How to Stay Motivated, Part 1: Your Feelings Are Stupid

Thinking about all the excuses I use not to do things, about 75% of them are some version of: I don’t feel like it. Does this sound like you? How do you fix it?

Here’s an idea: Stop listening to your feelings. No, really.

Become this man just before you sit down to write.

Become this man just before you sit down to write.

I can hear what you’re thinking.

I’m a writer. Listening to my feelings helps me to write things other than operating manuals for DVD players and labels on cheap bottles of shampoo. If I don’t, like, listen to my feelings, how will I write anything with emotional impact?

 See? I heard that. And none of what you’re thinking matters until about 10 minutes into an actual writing session. Until then, your feelings will mostly be telling you that you still need to clean the house and call your mother and check Facebook.

As you might’ve guessed by now, ignoring your feelings—specifically the “I don’t feel like it” feeling—is key to developing the discipline of an actual writing habit.

 

Giving In to “I Don’t Feel Like It”

For me, the cycle of writing malaise begins with ignoring my self-imposed writing time just once.  Giving in even one time makes it easier to do it again, at least in my experience. But I’m a generally lazy person, so this might not happen to you. If that’s the case, feel free to take a rest day. I’ll just be over here, procrastinating.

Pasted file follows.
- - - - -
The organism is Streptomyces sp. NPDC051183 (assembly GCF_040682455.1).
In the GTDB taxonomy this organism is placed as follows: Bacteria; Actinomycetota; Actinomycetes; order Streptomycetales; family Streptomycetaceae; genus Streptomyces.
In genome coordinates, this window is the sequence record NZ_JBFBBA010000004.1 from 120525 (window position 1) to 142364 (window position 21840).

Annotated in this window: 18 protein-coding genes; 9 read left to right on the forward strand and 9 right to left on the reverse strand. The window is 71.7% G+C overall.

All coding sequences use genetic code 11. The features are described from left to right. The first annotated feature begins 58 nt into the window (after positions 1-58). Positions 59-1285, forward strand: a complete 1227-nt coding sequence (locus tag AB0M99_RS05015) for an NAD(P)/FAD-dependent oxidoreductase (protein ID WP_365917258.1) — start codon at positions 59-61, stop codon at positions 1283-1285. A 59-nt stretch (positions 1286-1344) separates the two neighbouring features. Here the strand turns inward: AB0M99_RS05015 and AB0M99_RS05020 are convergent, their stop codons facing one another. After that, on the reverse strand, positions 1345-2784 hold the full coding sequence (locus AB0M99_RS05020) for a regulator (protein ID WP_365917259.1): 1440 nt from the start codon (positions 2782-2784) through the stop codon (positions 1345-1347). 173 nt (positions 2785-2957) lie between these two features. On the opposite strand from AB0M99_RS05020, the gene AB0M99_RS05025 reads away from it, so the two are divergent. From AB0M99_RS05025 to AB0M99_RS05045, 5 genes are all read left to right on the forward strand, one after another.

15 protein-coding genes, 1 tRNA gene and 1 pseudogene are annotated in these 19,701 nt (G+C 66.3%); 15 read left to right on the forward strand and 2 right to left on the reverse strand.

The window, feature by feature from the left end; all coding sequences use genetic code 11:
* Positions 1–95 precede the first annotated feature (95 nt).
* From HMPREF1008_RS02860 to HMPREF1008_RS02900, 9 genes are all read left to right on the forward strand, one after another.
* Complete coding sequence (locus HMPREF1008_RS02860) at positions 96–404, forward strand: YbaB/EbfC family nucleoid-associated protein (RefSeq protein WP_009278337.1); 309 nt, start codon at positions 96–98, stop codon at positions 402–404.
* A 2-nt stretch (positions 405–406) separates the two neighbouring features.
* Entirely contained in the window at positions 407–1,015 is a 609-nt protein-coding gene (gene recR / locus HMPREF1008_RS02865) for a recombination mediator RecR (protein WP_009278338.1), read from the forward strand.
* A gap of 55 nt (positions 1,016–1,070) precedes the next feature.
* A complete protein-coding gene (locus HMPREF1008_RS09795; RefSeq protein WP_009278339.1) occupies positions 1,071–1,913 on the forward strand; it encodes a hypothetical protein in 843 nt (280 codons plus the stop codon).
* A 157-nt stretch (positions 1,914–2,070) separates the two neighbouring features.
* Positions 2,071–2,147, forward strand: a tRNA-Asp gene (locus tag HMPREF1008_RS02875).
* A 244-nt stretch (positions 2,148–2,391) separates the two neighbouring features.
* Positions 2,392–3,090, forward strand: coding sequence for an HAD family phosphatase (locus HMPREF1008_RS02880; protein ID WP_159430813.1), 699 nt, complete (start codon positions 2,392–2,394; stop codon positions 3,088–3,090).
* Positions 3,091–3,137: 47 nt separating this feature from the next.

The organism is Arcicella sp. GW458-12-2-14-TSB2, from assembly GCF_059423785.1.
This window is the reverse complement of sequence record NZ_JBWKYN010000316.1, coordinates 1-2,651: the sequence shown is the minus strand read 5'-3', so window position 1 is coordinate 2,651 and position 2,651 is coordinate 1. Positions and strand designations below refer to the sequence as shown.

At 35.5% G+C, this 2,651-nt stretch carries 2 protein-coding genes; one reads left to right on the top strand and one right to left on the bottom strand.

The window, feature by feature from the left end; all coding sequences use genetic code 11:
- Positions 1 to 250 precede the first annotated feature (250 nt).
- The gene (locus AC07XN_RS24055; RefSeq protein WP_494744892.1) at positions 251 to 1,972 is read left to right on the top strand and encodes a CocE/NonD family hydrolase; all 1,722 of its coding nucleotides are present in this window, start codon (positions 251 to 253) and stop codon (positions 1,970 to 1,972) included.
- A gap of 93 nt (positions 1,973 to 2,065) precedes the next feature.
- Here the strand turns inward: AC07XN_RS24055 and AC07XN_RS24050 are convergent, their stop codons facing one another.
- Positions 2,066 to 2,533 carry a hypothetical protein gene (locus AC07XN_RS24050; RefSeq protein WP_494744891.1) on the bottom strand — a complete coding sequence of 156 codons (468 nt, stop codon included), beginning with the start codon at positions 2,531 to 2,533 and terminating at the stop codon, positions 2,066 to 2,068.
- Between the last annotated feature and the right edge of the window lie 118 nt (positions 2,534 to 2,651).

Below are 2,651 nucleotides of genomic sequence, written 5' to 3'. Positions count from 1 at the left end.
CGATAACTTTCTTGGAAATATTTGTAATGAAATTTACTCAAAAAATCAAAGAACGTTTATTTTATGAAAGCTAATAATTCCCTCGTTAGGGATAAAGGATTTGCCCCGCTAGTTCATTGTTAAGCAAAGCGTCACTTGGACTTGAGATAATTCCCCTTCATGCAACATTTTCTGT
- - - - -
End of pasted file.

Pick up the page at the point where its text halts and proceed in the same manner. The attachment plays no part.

How to Fight “I Don’t Feel Like It”

I’ll be honest: I have no scientific idea how you’re supposed to overcome “I don’t feel like it.” I don’t understand the psychological roots of procrastination, and I certainly won’t pretend to be an authority on changing your life with habit formation and positive thinking, a la The Secret.

But I do know that whenever I choose to ignore “I don’t feel like it,” and do “it” anyway, I feel pretty good. In fact, I feel like I’ve scored a double: I did the thing I needed to do and I didn’t listen to my inner procrastinating self telling me not to do it.

Conclusion: When I think, “I don’t feel like it,” that’s a cue for me to begin doing the thing I don’t feel like doing.

 

How do you fight “I don’t feel like it?” Share your best tactics in the comments.

Categories: Motivation, Writing Tips
  • http://www.byronedgington.com/ Byron Edgington

    Bartleby could have used this advice. Part of this addresses narrative reliability, too. As writers, we’re not necessarily the speaker in whatever work we’re putting together, just the narrator him/herself. Who cares, in other words, what the ‘writer’ is feeling that day. What’s important is the story, and how the characters feel.
    Thanks Shanan

  • writerrobynlarue

    I think the habit of writing is all about doing it every day regardless of…well, anything. Discipline matters for sure. 🙂 but once a writer understands that they are resisting starting to write and write fine once they do, it’s easier (at least for me).

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  • http://knowonesbeans.com Kenny Burrell

    i want to share but there is something pulling me back

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